As you might remember, Leene Soekov sent out an urgent email with the title “URGENT Covid 19 – Pupil’s Contract“. This message was sent as an urgent one that required immediate reaction from parents and pupils. School administration requested that we send our papers back in less than 16 hours when children return to the school.
Whit this document they started a new data collection and they failed to comply with the General Data Protection Regulation (GDPR). Personal data refers to any information that relates to an identified or identifiable living individual.
This data collection is not legal
After lengthy discussions with the data protection officer of both European schools in Luxembourg, I realise they are taking data protection very lightly. Mr Guillaume Fernandez, data protection officer, was not able to adequately explain all the questions regarding this data collection. Because of this, I think they did it illegally, so I issued a legal challenge before the National Data Protection Commission (CNDP). Bases for my legal complaint is supported with the following points.
There must be specific purposes for collecting personal data
GDPR provides six bases for data collection and data processing:
- The vital interest of the individual,
- The public interest,
- Contractual necessity,
- Compliance with legal obligations,
- The unambiguous consent of the individual,
- The legitimate interest of the data controller
School is collecting unnecessary personal data. To present pupils with the rules again Covid-19, they should use educational means and not forcing pupils and parents to enter the contract and starting new data collection. None of the schools in Luxembourg and also other European schools (like European school in Frankfurt) were using this method. Still, they presented such information during the education process in the classroom.
Personal data must be processed lawfully and transparently
Data collector should ensure fairness towards the individuals whose personal data is being processed. That kind of information must be publicly available before you start data collection. At the time of collecting their data, people must be informed clearly about at least:
- who your company/organisation is (your contact details, and those of your DPO if any);
- why your company/organisation will be using their personal data;
- the categories of personal data concerned;
- the legal justification for processing their data;
- for how long the data will be kept;
- who else might receive it;
- whether their personal data will be transferred to a recipient outside the EU;
- that they have a right to a copy of the data (right to access personal data) and other fundamental rights in the field of data protection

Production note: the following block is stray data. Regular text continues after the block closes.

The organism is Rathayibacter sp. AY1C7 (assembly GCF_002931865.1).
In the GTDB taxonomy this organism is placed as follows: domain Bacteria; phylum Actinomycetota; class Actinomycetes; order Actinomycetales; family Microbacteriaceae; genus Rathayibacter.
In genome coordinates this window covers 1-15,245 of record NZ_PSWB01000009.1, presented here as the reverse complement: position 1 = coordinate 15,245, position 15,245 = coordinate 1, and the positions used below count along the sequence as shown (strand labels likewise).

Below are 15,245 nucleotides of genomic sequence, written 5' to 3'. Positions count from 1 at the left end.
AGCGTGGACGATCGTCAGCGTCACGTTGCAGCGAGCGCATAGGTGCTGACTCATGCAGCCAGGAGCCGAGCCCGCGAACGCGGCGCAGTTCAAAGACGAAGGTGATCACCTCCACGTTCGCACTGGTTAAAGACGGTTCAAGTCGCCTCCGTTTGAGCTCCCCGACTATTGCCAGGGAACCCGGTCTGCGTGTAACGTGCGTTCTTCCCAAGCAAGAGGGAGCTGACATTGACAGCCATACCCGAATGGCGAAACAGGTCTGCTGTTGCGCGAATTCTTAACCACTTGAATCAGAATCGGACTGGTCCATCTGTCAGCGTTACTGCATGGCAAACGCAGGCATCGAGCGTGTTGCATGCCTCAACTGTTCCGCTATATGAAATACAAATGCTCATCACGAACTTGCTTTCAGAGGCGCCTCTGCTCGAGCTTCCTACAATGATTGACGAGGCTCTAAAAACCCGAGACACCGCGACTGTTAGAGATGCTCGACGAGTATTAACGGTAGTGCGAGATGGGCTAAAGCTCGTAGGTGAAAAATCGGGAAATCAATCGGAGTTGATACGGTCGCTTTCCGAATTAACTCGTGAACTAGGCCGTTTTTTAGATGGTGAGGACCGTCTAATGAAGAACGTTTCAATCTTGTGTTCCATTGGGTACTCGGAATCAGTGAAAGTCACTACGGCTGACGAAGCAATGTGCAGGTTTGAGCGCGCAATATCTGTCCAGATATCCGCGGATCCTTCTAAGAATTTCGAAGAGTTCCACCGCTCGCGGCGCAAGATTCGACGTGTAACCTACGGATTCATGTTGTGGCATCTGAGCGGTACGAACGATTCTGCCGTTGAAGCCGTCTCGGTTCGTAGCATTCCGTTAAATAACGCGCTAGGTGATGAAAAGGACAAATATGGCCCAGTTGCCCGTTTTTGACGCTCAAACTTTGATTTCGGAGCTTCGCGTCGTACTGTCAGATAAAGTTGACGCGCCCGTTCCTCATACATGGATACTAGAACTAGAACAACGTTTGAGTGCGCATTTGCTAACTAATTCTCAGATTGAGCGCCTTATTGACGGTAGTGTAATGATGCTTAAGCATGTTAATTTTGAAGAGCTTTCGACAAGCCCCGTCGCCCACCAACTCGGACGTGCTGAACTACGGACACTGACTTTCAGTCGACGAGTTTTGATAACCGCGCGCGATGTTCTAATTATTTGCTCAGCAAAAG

- their right to complain with a Data Protection Authority (DPA);
- their right to withdraw consent at any time;
Pupils and parents were not informed in advance why this new data collection is necessary, how will they store it and for how long. They just sent an email saying you have to sign it till tomorrow morning, without any legal justification.
In my opinion, Leene Soekov didn’t even inform data protection officer that they would be starting a new data collection.
The school must install appropriate technical and organisational safeguards…
That ensures the security of the personal data, including protection against unauthorised or unlawful processing and accidental loss, destruction or damage, using appropriate technology. School’s DPO provided data that personal data is kept in educational advisers offices in cupboards and folders. Not a very safe solution.
The whole direction of the school has access to personal data
DPO answer to this part was: “The access is limited to the Educational Advisors and the Direction of the School.“
Access to personal data should be kept to a minimum, and not everybody in the school administration can have access to personal data.
Article 15 of the “General rules of the European Schools”
Data Protection Officer also presented information that they started data collection According to Article 15 of the “General Rules of the European Schools”,
“The Director shall be responsible for security on school premises. Should a particular event occur at the school (e.g. death, serious accident, fire, explosion, infectious disease, threats, etc.), the Director must notify the relevant service.”
Of course, Article 15 has nothing to do with this data collection.
Many of you asked me why did I put Per Frithiofson in the title. The reason is he, as director of the school, is responsible for everything that is happening in the school. The good and the bad things.